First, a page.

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Dictionary<string, MyClass> dict = new Dictionary<string, MyClass>();

//where MyClass has an override for ToString()

Now how do I get a List<KeyValuePair<string, string>> from dict where the Value in KeyValuePair if MyClass.ToString() and the Key in the KeyValuePair is same as that of dict..?

Is there an easy way to do that? How can I use the IDictionary.ToList<>() function there? Plz enlighten ..

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2 Answers 2

up vote 6 down vote accepted

Not tested/compiled, but something like that should work:

dict.Select(kvp => new KeyValuePair<string, string>(kvp.Key, kvp.Value.ToString())).ToList()

if the syntax is not 100% spot on, I hope you got the idea.

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This should work :) –  Johan Jun 5 '13 at 20:22
thanks jods, that's quick.. will try that (o:3 –  Venkat Renuka Prasad Jun 5 '13 at 20:23
Again, thanks a lot Jods.. works perfect with dict.Select(kvp => new KeyValuePair<string, string>(kvp.Key, kvp.Value.ToString())).ToList() –  Venkat Renuka Prasad Jun 5 '13 at 20:34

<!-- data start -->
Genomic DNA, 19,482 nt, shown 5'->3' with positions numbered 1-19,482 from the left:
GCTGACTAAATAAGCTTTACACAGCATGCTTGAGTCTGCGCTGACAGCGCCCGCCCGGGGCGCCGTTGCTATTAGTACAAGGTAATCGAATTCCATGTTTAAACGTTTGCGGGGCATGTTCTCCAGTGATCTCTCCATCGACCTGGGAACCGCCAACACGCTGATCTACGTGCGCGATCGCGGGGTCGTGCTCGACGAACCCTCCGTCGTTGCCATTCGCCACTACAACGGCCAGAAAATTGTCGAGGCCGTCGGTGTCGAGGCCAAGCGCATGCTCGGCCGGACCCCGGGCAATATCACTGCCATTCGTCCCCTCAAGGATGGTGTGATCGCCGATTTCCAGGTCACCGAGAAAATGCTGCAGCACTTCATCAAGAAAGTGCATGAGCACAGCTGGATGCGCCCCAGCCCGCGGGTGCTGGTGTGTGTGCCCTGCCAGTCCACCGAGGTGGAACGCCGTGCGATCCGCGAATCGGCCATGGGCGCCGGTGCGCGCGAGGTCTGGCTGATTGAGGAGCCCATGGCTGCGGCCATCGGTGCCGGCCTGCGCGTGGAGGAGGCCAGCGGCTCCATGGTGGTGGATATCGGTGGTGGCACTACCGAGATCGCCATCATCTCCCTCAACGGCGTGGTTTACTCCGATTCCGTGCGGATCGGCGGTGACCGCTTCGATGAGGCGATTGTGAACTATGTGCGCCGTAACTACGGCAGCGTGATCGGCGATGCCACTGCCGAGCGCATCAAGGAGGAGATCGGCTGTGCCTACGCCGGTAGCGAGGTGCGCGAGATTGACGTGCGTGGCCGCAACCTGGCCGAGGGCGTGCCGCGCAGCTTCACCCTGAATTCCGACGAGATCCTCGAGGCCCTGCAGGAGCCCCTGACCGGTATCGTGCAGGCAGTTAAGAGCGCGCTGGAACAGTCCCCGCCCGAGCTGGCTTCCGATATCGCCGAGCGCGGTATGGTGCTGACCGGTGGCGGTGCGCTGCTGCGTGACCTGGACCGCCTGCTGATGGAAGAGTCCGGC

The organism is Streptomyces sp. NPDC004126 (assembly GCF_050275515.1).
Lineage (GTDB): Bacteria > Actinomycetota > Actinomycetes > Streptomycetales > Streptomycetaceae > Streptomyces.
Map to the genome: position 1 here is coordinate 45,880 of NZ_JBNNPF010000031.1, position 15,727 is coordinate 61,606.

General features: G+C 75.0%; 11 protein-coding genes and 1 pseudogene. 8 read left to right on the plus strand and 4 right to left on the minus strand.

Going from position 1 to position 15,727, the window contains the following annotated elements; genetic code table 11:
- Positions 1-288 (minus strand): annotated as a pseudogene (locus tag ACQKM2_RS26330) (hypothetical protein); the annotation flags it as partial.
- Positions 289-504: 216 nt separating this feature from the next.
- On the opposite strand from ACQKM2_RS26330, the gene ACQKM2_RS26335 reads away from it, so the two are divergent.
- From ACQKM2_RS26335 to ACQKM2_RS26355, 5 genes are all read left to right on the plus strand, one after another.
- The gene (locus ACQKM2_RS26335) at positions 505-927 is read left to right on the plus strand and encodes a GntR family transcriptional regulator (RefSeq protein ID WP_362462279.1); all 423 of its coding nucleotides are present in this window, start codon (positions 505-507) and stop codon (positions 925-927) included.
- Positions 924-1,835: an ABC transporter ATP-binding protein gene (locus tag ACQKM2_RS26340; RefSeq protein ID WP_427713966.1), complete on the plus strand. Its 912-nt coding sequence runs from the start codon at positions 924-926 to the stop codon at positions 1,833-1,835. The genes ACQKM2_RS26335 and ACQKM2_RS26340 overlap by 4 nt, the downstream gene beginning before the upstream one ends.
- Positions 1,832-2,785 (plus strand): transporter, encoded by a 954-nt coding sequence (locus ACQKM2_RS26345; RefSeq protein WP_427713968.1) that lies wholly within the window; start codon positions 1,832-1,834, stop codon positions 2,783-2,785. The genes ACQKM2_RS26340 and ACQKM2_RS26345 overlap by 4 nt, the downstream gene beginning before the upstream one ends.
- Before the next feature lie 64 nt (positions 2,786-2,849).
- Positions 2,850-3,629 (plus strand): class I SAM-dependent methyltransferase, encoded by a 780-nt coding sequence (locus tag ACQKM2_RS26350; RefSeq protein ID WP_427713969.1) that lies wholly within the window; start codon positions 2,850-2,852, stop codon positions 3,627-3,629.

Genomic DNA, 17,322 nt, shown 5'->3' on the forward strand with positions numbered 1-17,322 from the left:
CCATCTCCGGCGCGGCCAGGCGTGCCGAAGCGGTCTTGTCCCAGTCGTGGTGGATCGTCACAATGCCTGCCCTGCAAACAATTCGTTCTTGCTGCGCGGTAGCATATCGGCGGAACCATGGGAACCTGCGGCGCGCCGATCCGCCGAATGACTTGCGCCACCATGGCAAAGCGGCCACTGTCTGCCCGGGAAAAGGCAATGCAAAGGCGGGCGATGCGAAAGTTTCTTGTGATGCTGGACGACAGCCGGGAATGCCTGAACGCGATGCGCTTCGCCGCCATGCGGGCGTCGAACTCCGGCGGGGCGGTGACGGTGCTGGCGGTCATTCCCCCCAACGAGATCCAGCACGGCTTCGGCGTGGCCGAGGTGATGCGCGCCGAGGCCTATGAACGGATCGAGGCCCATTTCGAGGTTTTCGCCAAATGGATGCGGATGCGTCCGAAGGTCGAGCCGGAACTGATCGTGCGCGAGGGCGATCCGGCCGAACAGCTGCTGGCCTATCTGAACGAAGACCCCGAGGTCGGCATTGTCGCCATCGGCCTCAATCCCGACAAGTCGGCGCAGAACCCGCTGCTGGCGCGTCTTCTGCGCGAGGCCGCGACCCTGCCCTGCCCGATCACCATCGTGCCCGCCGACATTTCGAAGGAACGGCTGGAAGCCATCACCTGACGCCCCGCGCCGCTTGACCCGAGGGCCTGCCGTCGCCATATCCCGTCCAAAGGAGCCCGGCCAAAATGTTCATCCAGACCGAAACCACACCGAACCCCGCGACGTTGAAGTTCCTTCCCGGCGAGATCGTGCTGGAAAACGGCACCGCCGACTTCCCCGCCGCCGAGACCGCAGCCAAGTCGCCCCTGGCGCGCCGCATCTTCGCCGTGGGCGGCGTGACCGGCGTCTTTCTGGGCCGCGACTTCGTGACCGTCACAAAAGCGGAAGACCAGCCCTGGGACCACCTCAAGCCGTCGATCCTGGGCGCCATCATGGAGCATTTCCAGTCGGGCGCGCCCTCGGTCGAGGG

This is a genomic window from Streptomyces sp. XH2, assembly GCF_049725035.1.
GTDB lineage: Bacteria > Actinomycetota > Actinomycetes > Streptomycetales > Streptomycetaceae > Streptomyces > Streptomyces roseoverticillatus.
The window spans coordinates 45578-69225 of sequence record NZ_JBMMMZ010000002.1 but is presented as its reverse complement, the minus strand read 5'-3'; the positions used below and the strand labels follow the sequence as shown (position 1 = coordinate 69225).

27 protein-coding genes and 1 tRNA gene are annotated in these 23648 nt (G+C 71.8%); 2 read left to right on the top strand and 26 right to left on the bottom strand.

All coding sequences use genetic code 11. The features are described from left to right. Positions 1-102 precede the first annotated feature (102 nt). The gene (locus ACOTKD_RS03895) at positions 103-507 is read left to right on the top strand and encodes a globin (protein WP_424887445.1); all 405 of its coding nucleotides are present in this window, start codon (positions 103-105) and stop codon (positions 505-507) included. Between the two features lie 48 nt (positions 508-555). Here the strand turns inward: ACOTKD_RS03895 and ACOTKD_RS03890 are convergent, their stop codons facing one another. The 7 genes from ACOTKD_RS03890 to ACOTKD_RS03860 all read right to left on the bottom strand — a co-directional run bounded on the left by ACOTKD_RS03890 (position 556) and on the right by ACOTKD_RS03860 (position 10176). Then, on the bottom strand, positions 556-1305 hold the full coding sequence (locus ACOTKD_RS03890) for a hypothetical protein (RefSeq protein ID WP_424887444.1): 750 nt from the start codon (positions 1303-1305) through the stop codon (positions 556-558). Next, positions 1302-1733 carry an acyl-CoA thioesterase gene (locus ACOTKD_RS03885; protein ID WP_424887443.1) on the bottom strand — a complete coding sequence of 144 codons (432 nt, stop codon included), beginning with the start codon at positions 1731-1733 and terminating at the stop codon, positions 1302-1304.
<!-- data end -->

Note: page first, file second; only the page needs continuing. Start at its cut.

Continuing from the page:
I'm new to using LINQ and the lambda operator. What does "=>" here mean? –  Venkat Renuka Prasad Jun 5 '13 at 20:40


var list = dict.Select(k => 
  new KeyValuePair<string,string>(k.Key, k.Value.ToString()))
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Hi Matt, thanks for the answer. It might seem pretty straight forward to you, but can you plz explain what the lambda operator: "=>" here means? –  Venkat Renuka Prasad Jun 5 '13 at 20:49
The parameter to .Select() is a function, so the k => ... defines a function that takes k as a parameter and the body of the function is after the =>. –  Matt Houser Jun 5 '13 at 21:42
Got it.. Plz correct me if I'm wrong.. The syntax: k => lambda(k) there meant that lambda(k), the anonymous function.. used in place like a javascript inline-code block. ( k => lambda(k) ) will substitute for a delegate. –  Venkat Renuka Prasad Jun 6 '13 at 3:53
Yes, you could have used some other function which takes a dictionary key-pair and use that as your parameter instead of the lambda function. –  Matt Houser Jun 6 '13 at 13:56

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